This devotional was penned by Mark Jones titled, for God Himself is Judge!
Read Psalm 48 +50
I’m noticing a bit of a trend in the readings that I’ve had to write about so far in this time of penning the weekly devotions. That trend being, that most weeks there has been something related to God being a judge. One of the things that I was taught at an early age when reading any kind of narrative literature is that if an author repeats something or goes back to a particular theme, it’s been done to tell us to pay attention to it. With that in mind, it’s important for us as Christians to know that God is our judge, and He is not just any old judge. He is instead, a righteous judge.
For today’s devotion, I’ll be focusing on Psalm 50. This Psalm is a Psalm written by a man named Asaph. Many reading this today may not know who Asaph is, he’s not a character we speak about a lot. Asaph was one of the Levites that King David put in charge of worship in the temple during his reign as King of Israel, making Asaph a worship leader. He penned 12 of the 150 Psalms we have.
The core focus of this Psalm as written by Asaph is on God being the judge of Israel. We see this notably in verse 7 where God says, “hear, O my people, and I will speak; O Israel, I will testify against you.” But what is God referring to when He is testifying against Israel?
We get a bit of a hint as to what this may be in verses 17 and 18:
17 You hate my instruction and cast my words behind you. 18When you see a thief, you join with him; you throw in your lot with adulterers.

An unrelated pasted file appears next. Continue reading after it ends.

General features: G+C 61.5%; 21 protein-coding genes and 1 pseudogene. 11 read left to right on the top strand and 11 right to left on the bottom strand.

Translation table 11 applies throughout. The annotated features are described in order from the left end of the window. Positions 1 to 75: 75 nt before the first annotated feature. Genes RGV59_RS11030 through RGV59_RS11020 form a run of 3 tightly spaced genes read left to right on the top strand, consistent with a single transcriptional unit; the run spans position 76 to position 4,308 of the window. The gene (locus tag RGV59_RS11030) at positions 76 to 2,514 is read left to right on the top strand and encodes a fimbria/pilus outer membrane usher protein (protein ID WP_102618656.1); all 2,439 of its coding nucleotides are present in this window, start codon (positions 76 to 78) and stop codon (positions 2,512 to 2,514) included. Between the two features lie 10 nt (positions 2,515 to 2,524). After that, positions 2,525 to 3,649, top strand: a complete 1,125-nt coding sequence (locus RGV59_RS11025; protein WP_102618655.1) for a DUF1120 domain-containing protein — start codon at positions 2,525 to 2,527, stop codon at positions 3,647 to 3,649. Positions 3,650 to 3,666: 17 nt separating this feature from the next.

On reading this I think that Asaph may have been making reference to the historic pattern of rejecting God’s instruction that we see from the Israelites happening from Genesis 3 all the way to the time this Psalm was written. The people of Israel were people who habitually strayed from God’s instruction. This is possibly most noticeable in the book of Judges. The pattern in the book of Judges is that the Israelites stray from God’s instruction, a judge is raised and they begin to behave, then once the judge passes away the Israelites stray again and the cycle repeats itself. Interestingly enough this period of time where Asaph penned this Psalm, along with the 11 others he wrote, is approximately 100-150 years after the events recorded in the book of Judges. So this pattern of behaviour would be within the living memory of some of those who would’ve heard these Psalms of worship being read out.
The question for us in our current time is - are we guilty of doing the same? Do we fall prey to this pattern of straying from God’s commands for us? Do we forget what God has done for us and instead focus on ourselves and move our gaze away from the greatness and glory of God?
Thankfully for us here in 2020, unlike the Israelites at this time, we are not subject to laws that achieve mercy and grace through a sacrificial system to top up our forgiveness each year. No, we have the ultimate gift of grace through the death and resurrection of Jesus Christ. All we have to do is accept that gift and acknowledge Him as Lord and Saviour.
Asaph closes Psalm 50 with the words we see in verses 22 and 23. “Consider this, you who forget God, or I will tear you to pieces, with no one to rescue you: Those who sacrifice thank offerings honour me, and to the blameless I will show my salvation.” We have seen this salvation of which Asaph speaks, it is salvation found in Jesus Christ.
May God bless the reading of His word.